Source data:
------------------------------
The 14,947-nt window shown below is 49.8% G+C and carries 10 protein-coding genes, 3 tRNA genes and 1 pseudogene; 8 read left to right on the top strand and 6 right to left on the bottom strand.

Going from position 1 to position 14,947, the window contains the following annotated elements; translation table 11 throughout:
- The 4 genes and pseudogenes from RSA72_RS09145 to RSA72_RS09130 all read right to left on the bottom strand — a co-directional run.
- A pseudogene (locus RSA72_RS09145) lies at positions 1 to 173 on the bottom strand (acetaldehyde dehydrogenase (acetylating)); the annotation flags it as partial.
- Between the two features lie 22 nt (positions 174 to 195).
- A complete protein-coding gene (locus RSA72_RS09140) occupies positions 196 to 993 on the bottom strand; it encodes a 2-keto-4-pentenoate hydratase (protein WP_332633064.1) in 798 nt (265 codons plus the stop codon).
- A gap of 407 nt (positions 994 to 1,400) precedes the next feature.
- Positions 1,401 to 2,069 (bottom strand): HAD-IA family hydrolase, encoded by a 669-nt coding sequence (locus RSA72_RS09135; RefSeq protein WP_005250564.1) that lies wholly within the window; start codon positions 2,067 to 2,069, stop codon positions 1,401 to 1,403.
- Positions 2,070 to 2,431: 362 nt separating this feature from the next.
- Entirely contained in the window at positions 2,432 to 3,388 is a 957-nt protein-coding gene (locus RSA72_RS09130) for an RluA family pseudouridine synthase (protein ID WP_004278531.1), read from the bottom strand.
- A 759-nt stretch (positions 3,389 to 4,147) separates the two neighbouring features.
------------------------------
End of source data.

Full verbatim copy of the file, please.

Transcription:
The 14,947-nt window shown below is 49.8% G+C and carries 10 protein-coding genes, 3 tRNA genes and 1 pseudogene; 8 read left to right on the top strand and 6 right to left on the bottom strand.

Going from position 1 to position 14,947, the window contains the following annotated elements; translation table 11 throughout:
- The 4 genes and pseudogenes from RSA72_RS09145 to RSA72_RS09130 all read right to left on the bottom strand — a co-directional run.
- A pseudogene (locus RSA72_RS09145) lies at positions 1 to 173 on the bottom strand (acetaldehyde dehydrogenase (acetylating)); the annotation flags it as partial.
- Between the two features lie 22 nt (positions 174 to 195).
- A complete protein-coding gene (locus RSA72_RS09140) occupies positions 196 to 993 on the bottom strand; it encodes a 2-keto-4-pentenoate hydratase (protein WP_332633064.1) in 798 nt (265 codons plus the stop codon).
- A gap of 407 nt (positions 994 to 1,400) precedes the next feature.
- Positions 1,401 to 2,069 (bottom strand): HAD-IA family hydrolase, encoded by a 669-nt coding sequence (locus RSA72_RS09135; RefSeq protein WP_005250564.1) that lies wholly within the window; start codon positions 2,067 to 2,069, stop codon positions 1,401 to 1,403.
- Positions 2,070 to 2,431: 362 nt separating this feature from the next.
- Entirely contained in the window at positions 2,432 to 3,388 is a 957-nt protein-coding gene (locus RSA72_RS09130) for an RluA family pseudouridine synthase (protein ID WP_004278531.1), read from the bottom strand.
- A 759-nt stretch (positions 3,389 to 4,147) separates the two neighbouring features.